"L.S. Mensah does a great job by writing about two mothers of two characters; one fictional (Ikemefuna) the other actual (Equiano). Both men were slaves; Ikemefuna in another neighboring tribe, Equiano in another foreign nation. "Mother of Ikemefuna" executes an excellent juxtaposition of death and life against a background of hollow traditions. Ikemefuna's mother speaks, as a microcosm of women in stagnant cultures. In "Mother of Equinano", the mother is a collector of memories, a woman whose small heart has enough space to contain all the places her lost son had ever stepped on." - Prince Mensah

"What a treat it was to feature this pair of poems by L.S. Mensah. "Mother of Equiano" in particular, especially that cracking ending, has haunted me more than almost any poem featured on OGOV to date. And in addition to the poems, L.S. is one of the most thoughtful and generous interviewees we've ever had (see here for yourself). What more can we ask for?" - Rob Taylor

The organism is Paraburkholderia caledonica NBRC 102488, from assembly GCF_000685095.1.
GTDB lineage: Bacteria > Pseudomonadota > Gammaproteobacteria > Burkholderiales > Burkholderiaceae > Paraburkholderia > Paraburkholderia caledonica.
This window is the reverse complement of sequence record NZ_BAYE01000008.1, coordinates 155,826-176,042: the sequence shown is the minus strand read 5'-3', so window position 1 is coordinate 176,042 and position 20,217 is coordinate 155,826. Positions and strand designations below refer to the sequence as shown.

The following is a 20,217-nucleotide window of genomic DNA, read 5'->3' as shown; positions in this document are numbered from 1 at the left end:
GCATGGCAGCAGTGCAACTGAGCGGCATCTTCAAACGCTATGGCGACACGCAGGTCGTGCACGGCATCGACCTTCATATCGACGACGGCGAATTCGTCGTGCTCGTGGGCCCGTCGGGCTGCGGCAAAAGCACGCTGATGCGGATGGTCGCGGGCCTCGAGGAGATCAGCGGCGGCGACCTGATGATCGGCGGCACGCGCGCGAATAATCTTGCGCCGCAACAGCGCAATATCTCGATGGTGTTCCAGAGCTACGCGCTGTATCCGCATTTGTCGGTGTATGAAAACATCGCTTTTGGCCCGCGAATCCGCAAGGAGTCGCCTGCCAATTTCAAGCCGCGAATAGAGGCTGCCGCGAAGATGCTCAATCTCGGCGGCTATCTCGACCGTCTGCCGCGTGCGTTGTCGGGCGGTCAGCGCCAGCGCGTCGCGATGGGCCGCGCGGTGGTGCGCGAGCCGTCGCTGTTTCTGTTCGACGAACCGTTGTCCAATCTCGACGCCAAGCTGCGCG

Thinking aloud, while sipping palmwine in England by Darko Antwi (Issue 5.52, December 24th - 30th, 2011)
Comments on Thinking aloud, while sipping palmwine in England:

"In compelling diasporan mode, Darko Antwi pulls the strings of nostalgia to the notes of change (or vice versa). As he sips palmwine in England, the poet makes a clear statement that he refuses to drink English alcohol and, ironically, it is the only thing in his culture that still tastes right. Using the backdrop of rain, the poet muses about home, about the sheer simplicity and sensuality in the way of life. Amidst all that, there are serious issues that have managed to morph themselves into normalcy. Issues that continue to undermine the progress of society. Darko captures questions that run in the diasporan state of mind: is home still the same way I left it? Are people still dependent on rain (a euphemism for external factors) to make important decisions about their lives? " - Prince Mensah